Start-ups that grow to a value exceeding $1 billion are so scarce that they’ve been given a pointedly mythical epithet. But the UK is home to a handful of unicorns – and Director has tracked down the founders of three such rare beasts for a series of exclusive interviews. In this Q&A Taavet Hinrikus – co-founder and chairman of peer-to-peer money exchange service TransferWise – discusses going global and persuading Branson to invest
A peer-to-peer money-transfer service designed to undercut the foreign exchange fees typically charged by banks, Transferwise was founded in 2011 by Estonian friends Taavet Hinrikus (now chairman) and Kristo Käärmann (now CEO). With around 1,000 staff, the business is valued at $3.5 billion (£2.76 billion) and has raised more than £689 million to date from investors including Sir Richard Branson, Old Mutual Global Investors and Andreessen Horowitz. Earlier in his career, Hinrikus was the first employee of Skype, rising to the position of strategy director by the time he left the company in 2008.
TransferWise has attracted investments exceeding £689 million so far. Which qualities attract investors the most? First, you need to offer a product that is 10 times better than the competition. Second, you need to be doing this in a big market. This is true for my former company, Skype, and it’s also true for TransferWise – there’s a huge market out there. Lastly, it’s about demonstrating that you can get results. If you can show that you had 100 customers in January and 120 in February, you’re likely to find people who are happy to invest.
How did you persuade Sir Richard Branson to invest in your business?
We pitched to him at an early stage and his answer then was that it was a bit too soon and too risky. But a year later we went back to him. It’s a great fundraising tip – going to an investor and saying: “Hey, here’s what we’re doing; here’s the plan.” You can then go back later and tell them: “What we told you last year came true.” This makes it very hard for them to turn you down. It happened with Branson, it happened with Andreessen Horowitz and it even happened last year with Institutional Venture Partners.
What’s your secret to converting the investment you secure into growth?
It’s easy to become a great pitcher, but that doesn’t correlate with being successful in business. In a way, fundraising is the easy part. The hard part is building the business – and the entrepreneur is responsible for that. If you’re expecting your investor to do that, you’re in the wrong place. Your attitude and ability to learn will define whether you’re successful or not.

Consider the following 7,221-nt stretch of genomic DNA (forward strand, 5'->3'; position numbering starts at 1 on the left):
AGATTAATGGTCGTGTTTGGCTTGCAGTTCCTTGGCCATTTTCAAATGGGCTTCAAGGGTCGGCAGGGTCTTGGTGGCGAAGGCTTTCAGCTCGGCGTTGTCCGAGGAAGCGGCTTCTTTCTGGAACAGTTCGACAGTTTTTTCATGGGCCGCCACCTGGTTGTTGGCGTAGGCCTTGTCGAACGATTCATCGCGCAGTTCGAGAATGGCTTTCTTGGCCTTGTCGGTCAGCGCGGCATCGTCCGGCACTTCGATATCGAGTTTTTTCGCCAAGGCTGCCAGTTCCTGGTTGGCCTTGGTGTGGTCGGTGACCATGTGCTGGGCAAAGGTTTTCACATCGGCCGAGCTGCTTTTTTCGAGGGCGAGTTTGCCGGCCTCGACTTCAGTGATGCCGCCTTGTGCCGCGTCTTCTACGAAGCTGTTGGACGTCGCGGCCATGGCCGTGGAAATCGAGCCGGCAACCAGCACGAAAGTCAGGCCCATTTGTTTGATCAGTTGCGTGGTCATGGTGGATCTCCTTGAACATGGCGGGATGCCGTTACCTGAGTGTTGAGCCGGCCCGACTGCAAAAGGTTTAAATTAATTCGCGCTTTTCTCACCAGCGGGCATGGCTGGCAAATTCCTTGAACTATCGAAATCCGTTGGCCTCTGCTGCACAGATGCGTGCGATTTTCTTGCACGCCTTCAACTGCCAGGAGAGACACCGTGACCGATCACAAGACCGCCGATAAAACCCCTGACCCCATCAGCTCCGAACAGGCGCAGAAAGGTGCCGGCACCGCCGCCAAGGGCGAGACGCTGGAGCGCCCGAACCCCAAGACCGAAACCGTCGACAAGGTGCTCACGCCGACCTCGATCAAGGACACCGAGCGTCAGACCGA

What have you learnt about attracting the right people to your company?
Pay is important, but you don’t want to recruit people who only want the salary. You want them to come and join a mission. I often see small businesses giving away fancy titles – you’re a 10-person company and you’ve hired a COO? What the ****?! If you hire an intern and call them a COO, you’re quickly creating trouble for yourself. We’ve designed the way we work to focus on speed, so it’s a flat structure. We are reserved in giving out job titles. It’s become quite a good test: if somebody starts asking too quickly about titles, they probably aren’t going to be successful here.
How have you coped with setbacks?
You need to be OK with failing repeatedly. The only way to never fail is to never try. Public failure is not treated well in Europe. If you’ve tried and failed in business in the US, people there see that as experience. If you fail once in Europe, you’ll have a hard time in the future. This culture is holding Europe back and it’s something that will take a very long time to change.
What’s the secret to your successful international expansion?
We’ve found that the best thing when we’re looking to establish a new base overseas is to find a number of existing employees who are willing to relocate there. Setting up the Singapore office was probably the smoothest operation. Of the 40 or so people there, about 10 had worked in our other offices. These early settlers brought our culture with them and hired the rest of the team accordingly.
How can policy-makers ensure that the UK becomes home to more unicorns?
This country is still the best place to start a fintech business and we are completely committed to keeping our HQ in London. The question is: how will the UK retain its lead? Things such as the Financial Conduct Authority’s regulatory sandbox and opening up access to faster payments will make a difference. TransferWise recently became the first non-bank to join the Faster Payments Scheme. This is a great example of the Bank of England and the regulator listening and creating a level playing field for incumbents and newcomers like us.